WIZard of Felt & Fusion drawn by tactile approach to creativity
By Kathy O'Reilly, North Island Eagle, Jan. 22 2021
There is the Wizard of Oz and then there is Port McNeill’s June Cable - the WIZard of Felt & Fusion.
June is a fibre artist who primarily works with wool.
“I create felt from raw fibre or up-cycle clothing to have a new or an embellished purpose,” she said.
June is a “frequent flyer” at both thrift shops and garages sale and sometimes has friends “who are culling and gift me treasures”.
June has been experimenting in fibre arts all her life and has created clothing, toys, dolls, art pieces and everything in between.
“In the mid-80s I was introduced to wet felting (the process of combining layers of wool roving and/or wool yarns into one flat piece of felt fabric) and then in the 90s to needle felting (the process of transforming wool into 3D objects using a barbed needle),” June said.
“I now combine the two with many embellishment and textile techniques to create my art pieces and wearable art.”
June got her start experimenting at a young age.
“I began fibre arts with embroidery, which gave my mother respite from my chatterbox nature. I learned to sew on a treadle sewing machine when I had to stand up to work the treadle and see what I was doing,” she said.
“Experimentation and a willingness to fail carried me along in my lifetime journey of fibre arts.”
What draws her to fibre arts as a medium is that the softness, warmth and malleability of wool brings a wonderful tactile approach to creativity. “The colours of wool, silk, cotton and linen prompted exploration and experimentation.”
The WIZard enjoys picking up a brush and painting in all media, recycling and upcycling items and has also experimented in most visual arts media.
June has lived in Port McNeill for just over two years and spent one on Malcolm Island.
Photo — Submitted
Port McNeill’s WIZard of Felt & Fusion has created clothing, toys, dolls, art pieces and everything in between.
The loss of the Galiano - Ship’s Company 1918
By Brenda McCorquodale , North Island Eagle, Jan. 22 2021
Her Majesty’s Canadian Ship (HMCS) Galiano, was originally built in 1913 in Ireland as a Fisheries Service vessel. It was a sister ship to the HMCS Malaspina. She was 162.3 feet in length with a beam of 27.1 feet.
After sailing around Cape Horn to arrive in Victoria the Galiano had only a short life in the Fisheries Service before the ship and its crew were re-assigned to the Canadian Navy and Naval Reserves when the war broke out in 1914.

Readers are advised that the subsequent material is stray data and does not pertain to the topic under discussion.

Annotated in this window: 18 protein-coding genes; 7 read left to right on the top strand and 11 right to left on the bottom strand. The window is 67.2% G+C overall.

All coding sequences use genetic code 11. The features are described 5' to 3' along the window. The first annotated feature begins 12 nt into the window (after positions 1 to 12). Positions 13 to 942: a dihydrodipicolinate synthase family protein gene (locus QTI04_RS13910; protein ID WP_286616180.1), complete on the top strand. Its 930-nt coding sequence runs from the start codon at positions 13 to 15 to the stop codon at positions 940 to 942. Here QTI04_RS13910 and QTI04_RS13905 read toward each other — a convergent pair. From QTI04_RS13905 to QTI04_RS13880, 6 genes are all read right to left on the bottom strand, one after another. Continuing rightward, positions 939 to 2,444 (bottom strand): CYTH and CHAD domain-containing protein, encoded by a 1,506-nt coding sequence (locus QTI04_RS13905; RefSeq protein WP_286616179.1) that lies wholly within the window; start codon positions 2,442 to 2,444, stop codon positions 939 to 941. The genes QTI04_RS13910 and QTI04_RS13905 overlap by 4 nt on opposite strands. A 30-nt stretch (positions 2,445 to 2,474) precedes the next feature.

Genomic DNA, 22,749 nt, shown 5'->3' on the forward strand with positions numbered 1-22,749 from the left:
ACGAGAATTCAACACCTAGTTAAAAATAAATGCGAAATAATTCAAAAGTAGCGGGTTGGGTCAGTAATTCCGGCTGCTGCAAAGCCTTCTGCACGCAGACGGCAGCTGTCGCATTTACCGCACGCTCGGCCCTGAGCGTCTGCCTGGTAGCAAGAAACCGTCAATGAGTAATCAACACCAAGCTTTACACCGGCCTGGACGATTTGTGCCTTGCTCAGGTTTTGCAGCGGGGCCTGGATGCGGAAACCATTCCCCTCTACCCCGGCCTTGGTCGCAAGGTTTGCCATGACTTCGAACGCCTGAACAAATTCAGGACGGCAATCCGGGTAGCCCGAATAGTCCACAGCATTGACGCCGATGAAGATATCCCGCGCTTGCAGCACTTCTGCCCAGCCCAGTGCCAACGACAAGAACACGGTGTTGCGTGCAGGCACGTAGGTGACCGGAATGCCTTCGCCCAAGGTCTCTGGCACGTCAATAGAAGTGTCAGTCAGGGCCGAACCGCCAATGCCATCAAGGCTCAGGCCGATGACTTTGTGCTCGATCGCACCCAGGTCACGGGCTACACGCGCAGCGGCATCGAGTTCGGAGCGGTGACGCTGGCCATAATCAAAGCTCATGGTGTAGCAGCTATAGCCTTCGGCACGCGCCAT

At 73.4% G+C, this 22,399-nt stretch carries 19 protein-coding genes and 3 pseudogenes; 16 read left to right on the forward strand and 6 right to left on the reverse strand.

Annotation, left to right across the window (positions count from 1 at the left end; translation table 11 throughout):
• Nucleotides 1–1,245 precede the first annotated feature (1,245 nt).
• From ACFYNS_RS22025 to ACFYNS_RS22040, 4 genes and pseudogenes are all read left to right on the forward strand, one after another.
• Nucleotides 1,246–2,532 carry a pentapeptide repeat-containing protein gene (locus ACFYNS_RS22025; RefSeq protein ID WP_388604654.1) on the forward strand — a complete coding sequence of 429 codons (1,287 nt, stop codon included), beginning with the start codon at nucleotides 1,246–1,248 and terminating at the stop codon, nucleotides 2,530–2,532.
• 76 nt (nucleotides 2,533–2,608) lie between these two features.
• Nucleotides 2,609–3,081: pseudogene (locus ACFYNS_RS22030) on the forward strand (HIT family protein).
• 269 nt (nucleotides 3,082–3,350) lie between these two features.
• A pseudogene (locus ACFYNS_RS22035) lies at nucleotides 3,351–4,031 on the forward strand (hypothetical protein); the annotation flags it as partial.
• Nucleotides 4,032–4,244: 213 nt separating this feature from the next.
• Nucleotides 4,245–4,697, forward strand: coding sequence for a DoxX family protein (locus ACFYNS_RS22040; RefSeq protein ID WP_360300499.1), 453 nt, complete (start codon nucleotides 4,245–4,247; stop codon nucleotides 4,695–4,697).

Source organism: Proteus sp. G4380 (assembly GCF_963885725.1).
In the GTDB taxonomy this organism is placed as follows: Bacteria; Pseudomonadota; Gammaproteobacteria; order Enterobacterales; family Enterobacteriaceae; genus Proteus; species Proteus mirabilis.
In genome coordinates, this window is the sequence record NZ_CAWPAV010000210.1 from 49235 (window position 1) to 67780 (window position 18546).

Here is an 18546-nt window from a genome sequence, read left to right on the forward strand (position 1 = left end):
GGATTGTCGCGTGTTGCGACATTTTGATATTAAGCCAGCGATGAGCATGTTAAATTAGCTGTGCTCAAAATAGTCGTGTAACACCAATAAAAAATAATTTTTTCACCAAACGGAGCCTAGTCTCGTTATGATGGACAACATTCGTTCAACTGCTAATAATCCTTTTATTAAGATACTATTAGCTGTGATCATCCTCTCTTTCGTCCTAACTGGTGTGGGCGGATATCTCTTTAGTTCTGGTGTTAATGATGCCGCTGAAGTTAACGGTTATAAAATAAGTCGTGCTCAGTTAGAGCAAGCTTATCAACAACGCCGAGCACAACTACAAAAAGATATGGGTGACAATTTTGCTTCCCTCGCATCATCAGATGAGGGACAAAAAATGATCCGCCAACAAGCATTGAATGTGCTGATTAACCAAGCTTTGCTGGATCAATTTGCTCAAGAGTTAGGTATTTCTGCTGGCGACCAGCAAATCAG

The Galiano was not supposed to be north of Vancouver Island on that fateful October evening in 1918, but the Malaspina was in need of repairs and was confined to the dock at Esquimalt, so the Galiano was tasked to bring much needed supplies in to the lighthouse and wireless station at Triangle Island. The station was apparently running dangerously low on fuel.
As the ship was taking on coal in Ladysmith a number of her crew came down with the Spanish Influenza, and a number of new sailors and officers had to be taken on from other vessels to make up her normal complement of about 40. Some only boarded at the last minute as the ship was departing on its mission.
As the Galiano set off for Triangle Island, it was clear that the weather was not going to be good. In what has been described as a raging hurricane, the ship set off as the weather was reported to be 110 knot winds with 45 foot seas.
In addition to supplies, the ship was bringing a new housekeeper to replace Emily Brunton, who had been working at the wireless station and had not left Triangle Island for the last 18 months.
The Galiano managed to make it to Triangle Island, and tucked into the East anchorage while the supplies were unloaded and the passengers embarked and disembarked via tender.
When the winds started to pick up the crew quickly offloaded the last of the supplies they were carrying at the bottom of the tramway system and hurried back to the ship. They departed approximately 5 p.m.
One wireless operator, Syd Elliot, had been on the beach prepared to leave with the ship, but at the last minute he received new orders and stayed on the Island.
The night shift was on duty in the radio room at 3 a.m. when the mayday call came in on the wireless from the Galiano: “Holds full of water; send help.”
Ironically, the ship operator who sent the message, MJ Neary, had a brother who was a wireless operator at Triangle Island, MC Neary.
Originally the papers reported that he was the one who received the message, but it was later clarified that he was off-shift, sleeping at the time. The crew opted not to wake him to give him the news.
Photo — BC Archives A-00219